The mob of young men, carrying machetes, marched into the neighbourhood with a list of names and ethnicities of its residents. “This land is Oromo land,” they chanted.
Abebech Shiferaw, a 49-year-old widow of Amhara ethnicity, screamed for her children to flee as the mob broke into her home. She raced out, carrying her youngest child, and watched the mob set fire to her house and neighbouring houses in Shashamene, the epicentre of Ethiopia’s latest violence.
“We waited almost a lifetime to own a house and they destroyed it in the blink of an eye,” she told The Globe and Mail. “They did not just make me homeless – they broke my will to live.”
At least 239 people have been killed and 3,500 arrested in the violence that erupted after unknown gunmen on June 29 assassinated the popular singer Haacaaluu Hundeessaa, a former political prisoner who became an icon to the Oromo people.
The intercommunal violence, combined with a heavy-handed response from Ethiopia’s security forces, has exposed the ethnic fault-lines and political divisions that could jeopardize the democratic aspirations of the country’s Nobel Peace Prize-winning Prime Minister, Abiy Ahmed.
For years, authoritarian governments had suppressed the ethnic tensions in Ethiopia. But a wave of anti-government protests by the Oromo people helped Mr. Abiy, himself an Oromo, to ascend to power in 2018. Since then, he has freed political prisoners and lifted the ban on opposition parties, but Ethiopia’s internal tensions have continued to escalate, forcing more than a million people to flee from their homes.
In an attempt to control the latest violence, the government deployed military forces and shut down internet services for more than two weeks. Internet access remains sporadic and reports from cities such as Shashamene have been slow to trickle out.
“We are investigating reports of security force violence and lack of response, as well as attacks against ethnic minority communities, including killings, the destruction of homes and businesses, and displacement,” said Laetitia Bader, the Human Rights Watch director for the Horn of Africa region. “So far, property damage appears on a larger scale than in previous bouts of unrest.”
Among those arrested since June 30 are dozens of politicians and journalists, many of whom are being held incommunicado in undisclosed locations, according to a report this week by Amnesty International.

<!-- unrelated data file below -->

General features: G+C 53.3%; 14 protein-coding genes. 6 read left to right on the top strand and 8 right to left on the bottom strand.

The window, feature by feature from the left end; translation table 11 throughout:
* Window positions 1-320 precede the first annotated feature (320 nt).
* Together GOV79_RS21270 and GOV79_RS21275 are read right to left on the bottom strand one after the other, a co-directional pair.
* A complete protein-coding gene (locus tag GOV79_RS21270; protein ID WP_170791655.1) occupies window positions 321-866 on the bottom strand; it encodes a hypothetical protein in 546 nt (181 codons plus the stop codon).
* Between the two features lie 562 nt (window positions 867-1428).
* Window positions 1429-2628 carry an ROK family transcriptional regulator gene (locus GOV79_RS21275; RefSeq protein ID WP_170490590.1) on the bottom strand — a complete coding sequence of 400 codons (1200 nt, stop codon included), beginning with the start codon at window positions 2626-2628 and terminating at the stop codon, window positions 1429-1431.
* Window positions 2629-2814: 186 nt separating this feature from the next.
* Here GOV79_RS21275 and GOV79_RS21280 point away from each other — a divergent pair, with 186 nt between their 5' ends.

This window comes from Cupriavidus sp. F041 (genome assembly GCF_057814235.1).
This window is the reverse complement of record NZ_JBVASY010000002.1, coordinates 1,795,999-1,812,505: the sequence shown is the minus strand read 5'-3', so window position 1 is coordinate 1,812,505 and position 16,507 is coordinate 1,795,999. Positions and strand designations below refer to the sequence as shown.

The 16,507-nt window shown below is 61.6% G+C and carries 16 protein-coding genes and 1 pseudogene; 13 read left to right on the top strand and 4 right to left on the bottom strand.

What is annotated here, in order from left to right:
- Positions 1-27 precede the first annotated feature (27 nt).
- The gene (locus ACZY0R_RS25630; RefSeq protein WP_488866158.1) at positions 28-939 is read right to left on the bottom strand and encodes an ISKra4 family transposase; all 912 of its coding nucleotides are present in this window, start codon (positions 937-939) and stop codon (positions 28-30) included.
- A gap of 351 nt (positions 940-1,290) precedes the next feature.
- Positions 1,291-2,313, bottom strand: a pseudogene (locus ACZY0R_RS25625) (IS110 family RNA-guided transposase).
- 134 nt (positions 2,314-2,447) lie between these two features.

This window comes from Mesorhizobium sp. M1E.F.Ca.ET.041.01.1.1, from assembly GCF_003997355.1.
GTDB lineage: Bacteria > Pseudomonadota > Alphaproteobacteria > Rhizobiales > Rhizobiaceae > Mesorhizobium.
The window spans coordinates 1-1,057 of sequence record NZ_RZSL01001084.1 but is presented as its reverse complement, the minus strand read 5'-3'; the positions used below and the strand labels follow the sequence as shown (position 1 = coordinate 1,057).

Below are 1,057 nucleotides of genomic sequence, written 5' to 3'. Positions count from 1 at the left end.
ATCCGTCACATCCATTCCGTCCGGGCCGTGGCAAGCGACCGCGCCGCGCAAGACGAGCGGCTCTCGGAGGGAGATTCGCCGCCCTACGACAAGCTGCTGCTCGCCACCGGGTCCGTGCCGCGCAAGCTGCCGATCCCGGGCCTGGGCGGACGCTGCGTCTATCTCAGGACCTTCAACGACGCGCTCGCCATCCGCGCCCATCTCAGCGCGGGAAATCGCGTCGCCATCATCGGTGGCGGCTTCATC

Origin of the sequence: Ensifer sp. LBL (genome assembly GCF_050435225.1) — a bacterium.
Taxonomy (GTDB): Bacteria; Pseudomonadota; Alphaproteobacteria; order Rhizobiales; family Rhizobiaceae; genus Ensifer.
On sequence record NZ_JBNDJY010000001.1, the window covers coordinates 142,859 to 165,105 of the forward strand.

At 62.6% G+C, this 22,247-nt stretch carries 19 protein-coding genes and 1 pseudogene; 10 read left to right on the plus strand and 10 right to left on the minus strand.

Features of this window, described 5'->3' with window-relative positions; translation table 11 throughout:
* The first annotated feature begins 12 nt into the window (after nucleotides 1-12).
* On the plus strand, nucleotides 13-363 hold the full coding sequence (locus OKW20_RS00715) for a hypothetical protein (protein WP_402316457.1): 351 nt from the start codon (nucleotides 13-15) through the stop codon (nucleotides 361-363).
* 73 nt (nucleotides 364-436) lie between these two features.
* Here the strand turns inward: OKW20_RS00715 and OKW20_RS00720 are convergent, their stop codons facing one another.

“The Ethiopian authorities are causing great anguish to the families of those arrested by failing to divulge their whereabouts,” said Deprose Muchena, the Amnesty director for East Africa.
Shashamene, a city of about 100,000 people in the Oromo region, is a trading hub and a former tourist centre, well-known for its Rastafarian community who celebrated the former emperor Haile Selassie. But in recent months its ethnic conflicts have increased.
The attack on Ms. Shiferaw’s home on June 30 left her and her four children sheltering in a local church and worried about their safety.
“I was born and raised in Shashamene, it’s the only place I know. But to the rioters, I was suddenly an outsider who did not belong here,” she says.
On that same morning, the day after Mr. Hundeessaa’s assassination, Shashamene hotel owner Tigabu Yigzaw was awakened at 5 a.m. by the bells from a nearby church, raising the alarm about the arrival of angry mobs.
He reached his hotel to find it on fire. Rioters were stealing its alcohol, smashing his windows and carting away its furniture in trucks with no licence plates. His security guard was tied to a tree and beaten. His son, the hotel manager, was lying unconscious and bleeding after a machete attack.
“It was a nightmare,” Mr. Yigzaw said. “My business was attacked because I am Amhara.”
He said he doesn’t feel safe in Shashamene any more. He worries that Ethiopia could suffer a genocide.
Munir Ahmed, manager of one of the city’s most popular restaurants, saw his restaurant destroyed by hundreds of rioters who were deliberately targeting the non-Oromo businesses on his street.
“We cried, we begged them to stop,” he said. “To them, we were the enemy. They had a plan, almost like a mission, and they executed what they came to do. Everything was destroyed.”
Most of his employees hid for several days and then fled the city, he said. “For the first time, our ethnicity is a burden. The rioters have won.”